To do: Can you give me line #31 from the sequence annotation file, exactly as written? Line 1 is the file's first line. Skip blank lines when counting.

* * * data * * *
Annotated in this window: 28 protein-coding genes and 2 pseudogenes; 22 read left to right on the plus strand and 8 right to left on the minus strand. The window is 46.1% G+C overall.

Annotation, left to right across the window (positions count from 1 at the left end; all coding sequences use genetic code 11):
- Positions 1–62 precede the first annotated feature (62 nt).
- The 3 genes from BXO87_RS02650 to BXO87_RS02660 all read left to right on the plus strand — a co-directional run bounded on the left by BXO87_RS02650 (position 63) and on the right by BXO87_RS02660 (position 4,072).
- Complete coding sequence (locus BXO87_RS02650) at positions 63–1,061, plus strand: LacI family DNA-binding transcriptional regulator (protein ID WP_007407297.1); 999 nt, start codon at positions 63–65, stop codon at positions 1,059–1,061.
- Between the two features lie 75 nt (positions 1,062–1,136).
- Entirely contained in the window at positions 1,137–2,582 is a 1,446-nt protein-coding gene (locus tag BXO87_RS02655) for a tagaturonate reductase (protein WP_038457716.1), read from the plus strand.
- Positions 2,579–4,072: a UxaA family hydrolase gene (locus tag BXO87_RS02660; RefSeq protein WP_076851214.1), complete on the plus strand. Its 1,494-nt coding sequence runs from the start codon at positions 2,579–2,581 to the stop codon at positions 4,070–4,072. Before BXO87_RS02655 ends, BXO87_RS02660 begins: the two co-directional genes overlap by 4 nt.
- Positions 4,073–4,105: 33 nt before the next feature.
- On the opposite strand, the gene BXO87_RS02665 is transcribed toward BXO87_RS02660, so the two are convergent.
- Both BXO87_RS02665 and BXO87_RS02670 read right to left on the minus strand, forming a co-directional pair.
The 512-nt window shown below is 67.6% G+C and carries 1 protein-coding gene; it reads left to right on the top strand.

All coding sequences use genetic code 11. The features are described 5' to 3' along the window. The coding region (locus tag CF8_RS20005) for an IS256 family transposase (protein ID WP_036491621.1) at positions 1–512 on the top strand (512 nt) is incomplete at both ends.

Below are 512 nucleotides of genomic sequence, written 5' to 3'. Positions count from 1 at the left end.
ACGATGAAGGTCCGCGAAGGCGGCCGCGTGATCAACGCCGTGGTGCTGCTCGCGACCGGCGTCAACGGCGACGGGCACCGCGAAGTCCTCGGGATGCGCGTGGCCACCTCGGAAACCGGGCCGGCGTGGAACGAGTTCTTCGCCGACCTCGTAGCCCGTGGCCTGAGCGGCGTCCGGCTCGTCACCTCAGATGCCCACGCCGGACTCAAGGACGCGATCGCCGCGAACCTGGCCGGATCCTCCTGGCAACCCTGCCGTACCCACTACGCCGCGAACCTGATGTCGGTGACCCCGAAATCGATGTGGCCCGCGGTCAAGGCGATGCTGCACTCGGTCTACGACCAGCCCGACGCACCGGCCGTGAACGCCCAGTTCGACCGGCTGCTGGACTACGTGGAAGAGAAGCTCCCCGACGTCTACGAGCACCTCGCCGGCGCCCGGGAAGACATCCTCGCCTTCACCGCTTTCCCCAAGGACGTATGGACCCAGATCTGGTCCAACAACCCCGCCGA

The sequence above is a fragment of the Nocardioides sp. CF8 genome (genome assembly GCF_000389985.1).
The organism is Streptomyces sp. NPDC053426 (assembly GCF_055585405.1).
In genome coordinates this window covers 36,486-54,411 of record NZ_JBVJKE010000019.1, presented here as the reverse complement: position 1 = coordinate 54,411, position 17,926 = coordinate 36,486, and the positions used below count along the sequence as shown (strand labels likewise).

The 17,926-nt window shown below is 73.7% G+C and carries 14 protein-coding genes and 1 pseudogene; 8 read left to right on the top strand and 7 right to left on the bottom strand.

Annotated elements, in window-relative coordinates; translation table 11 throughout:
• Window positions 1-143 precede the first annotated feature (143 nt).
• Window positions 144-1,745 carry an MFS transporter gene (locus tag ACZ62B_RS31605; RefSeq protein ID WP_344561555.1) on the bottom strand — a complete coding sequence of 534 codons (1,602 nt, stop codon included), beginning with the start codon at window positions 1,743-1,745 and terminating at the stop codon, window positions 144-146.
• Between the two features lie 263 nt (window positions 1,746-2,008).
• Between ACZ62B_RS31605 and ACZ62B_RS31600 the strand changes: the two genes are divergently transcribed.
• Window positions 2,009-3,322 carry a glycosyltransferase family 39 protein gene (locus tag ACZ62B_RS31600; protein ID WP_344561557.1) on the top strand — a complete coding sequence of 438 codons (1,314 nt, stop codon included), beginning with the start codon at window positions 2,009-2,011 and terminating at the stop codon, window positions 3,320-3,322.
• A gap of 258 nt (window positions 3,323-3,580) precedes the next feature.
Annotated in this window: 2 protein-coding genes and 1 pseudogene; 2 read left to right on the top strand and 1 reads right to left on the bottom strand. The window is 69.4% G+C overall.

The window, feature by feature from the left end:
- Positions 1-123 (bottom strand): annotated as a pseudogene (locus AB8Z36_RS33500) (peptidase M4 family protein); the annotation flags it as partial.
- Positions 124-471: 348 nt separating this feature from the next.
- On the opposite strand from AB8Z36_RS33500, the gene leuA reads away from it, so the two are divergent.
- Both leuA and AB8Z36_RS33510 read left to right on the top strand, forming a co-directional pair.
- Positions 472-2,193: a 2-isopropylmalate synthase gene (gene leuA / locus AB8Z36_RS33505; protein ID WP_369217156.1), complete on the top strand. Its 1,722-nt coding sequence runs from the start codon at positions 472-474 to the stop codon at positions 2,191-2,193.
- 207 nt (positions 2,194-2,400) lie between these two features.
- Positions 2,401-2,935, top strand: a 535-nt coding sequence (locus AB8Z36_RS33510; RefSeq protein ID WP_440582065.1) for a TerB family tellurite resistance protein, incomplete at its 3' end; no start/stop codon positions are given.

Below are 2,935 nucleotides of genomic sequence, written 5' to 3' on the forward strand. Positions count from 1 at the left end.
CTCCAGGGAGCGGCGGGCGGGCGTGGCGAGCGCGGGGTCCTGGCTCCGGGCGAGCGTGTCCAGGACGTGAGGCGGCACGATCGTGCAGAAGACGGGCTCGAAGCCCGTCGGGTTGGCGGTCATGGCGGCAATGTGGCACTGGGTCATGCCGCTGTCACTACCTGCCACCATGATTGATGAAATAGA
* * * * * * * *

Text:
- On the opposite strand from AB8Z36_RS33500, the gene leuA reads away from it, so the two are divergent.